Systematic review is used when authors want a comprehensive understanding of what is known on a given topic. It is the gold standard in the health sciences and it is of increasing importance in the social sciences. Systematic reviews are typically used to identify, assess and synthesize empirical evidence. This paper reports on a test of the suitability of systematic review for the identification of research methods appropriate for evaluation research on the effects of primary health care delivery on peace and conflict dynamics in conflict-affected regions. Our review methodology involved a reproducible search strategy, inclusion protocols for identification of relevant articles, criteria for quality assessment, defined procedures for extraction of data, and a systematic aggregation method. Testing this design finds that adopting even some aspects of systematic review are an improvement over the academic methodologically prescriptive articles reviewed. However, proper use of systematic review is complicated by the paucity of empirically grounded methodological recommendations, the prevalence of non-empirical arguments, uncertain citation practices and inconsistent reporting in the articles reviewed.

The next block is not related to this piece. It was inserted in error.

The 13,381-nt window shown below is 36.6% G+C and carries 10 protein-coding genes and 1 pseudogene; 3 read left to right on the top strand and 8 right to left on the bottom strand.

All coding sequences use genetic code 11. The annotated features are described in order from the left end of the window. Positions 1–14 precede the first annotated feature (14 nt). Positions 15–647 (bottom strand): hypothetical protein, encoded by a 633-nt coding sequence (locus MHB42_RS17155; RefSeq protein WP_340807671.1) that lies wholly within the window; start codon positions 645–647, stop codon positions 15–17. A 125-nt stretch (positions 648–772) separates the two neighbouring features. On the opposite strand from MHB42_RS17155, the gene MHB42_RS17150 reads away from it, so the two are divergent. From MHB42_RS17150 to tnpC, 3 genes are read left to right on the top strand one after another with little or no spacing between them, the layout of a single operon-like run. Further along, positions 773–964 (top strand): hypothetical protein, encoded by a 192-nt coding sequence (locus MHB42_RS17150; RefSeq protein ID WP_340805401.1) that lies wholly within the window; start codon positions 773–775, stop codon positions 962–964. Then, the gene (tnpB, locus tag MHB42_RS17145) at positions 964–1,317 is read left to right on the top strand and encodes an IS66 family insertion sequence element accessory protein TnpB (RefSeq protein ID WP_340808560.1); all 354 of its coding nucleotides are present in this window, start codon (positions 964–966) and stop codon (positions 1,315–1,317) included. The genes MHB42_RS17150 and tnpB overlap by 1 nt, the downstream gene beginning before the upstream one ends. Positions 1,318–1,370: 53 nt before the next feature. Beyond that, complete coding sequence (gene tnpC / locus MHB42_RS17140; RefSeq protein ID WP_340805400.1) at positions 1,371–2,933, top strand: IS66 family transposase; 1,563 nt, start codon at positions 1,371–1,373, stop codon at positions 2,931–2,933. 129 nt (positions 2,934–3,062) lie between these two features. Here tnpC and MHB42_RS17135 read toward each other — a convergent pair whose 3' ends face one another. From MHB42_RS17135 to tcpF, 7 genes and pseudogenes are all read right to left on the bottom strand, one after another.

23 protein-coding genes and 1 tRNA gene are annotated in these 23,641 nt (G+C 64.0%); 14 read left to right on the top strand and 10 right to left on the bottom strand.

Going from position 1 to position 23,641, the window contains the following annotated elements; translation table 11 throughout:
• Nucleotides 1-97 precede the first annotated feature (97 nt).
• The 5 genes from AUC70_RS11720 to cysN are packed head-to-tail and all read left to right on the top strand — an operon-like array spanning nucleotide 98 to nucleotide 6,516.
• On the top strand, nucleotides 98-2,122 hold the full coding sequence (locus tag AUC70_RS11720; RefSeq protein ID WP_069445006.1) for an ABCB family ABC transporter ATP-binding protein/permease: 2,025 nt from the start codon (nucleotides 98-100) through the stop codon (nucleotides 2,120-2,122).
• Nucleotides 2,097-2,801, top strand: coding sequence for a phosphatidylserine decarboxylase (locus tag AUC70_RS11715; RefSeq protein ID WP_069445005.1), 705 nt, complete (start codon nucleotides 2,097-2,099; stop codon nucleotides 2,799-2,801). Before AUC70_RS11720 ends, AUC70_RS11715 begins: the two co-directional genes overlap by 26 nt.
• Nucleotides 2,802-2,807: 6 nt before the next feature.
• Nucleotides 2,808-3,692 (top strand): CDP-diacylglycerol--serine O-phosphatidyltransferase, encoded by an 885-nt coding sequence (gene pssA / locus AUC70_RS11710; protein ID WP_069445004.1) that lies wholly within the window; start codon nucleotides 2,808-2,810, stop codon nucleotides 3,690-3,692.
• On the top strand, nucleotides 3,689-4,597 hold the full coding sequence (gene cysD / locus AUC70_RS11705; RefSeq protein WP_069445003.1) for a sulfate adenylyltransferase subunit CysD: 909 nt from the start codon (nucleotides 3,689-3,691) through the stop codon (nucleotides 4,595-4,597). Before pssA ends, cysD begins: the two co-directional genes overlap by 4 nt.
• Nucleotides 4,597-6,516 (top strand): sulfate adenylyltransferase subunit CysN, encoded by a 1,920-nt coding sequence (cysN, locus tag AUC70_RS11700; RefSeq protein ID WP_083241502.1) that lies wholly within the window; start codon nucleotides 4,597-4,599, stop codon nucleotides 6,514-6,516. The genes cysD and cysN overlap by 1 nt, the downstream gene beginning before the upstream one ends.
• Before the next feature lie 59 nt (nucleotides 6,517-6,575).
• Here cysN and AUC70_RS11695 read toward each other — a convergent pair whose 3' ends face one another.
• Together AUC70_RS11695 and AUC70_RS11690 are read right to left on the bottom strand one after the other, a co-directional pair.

|Publication status||Published - 2014|
|Event||14th EADI General Conference, Bonn, Germany - |
Duration: 23 Jun 2014 → 26 Jun 2014
|Conference||14th EADI General Conference, Bonn, Germany|
|Period||23/06/14 → 26/06/14|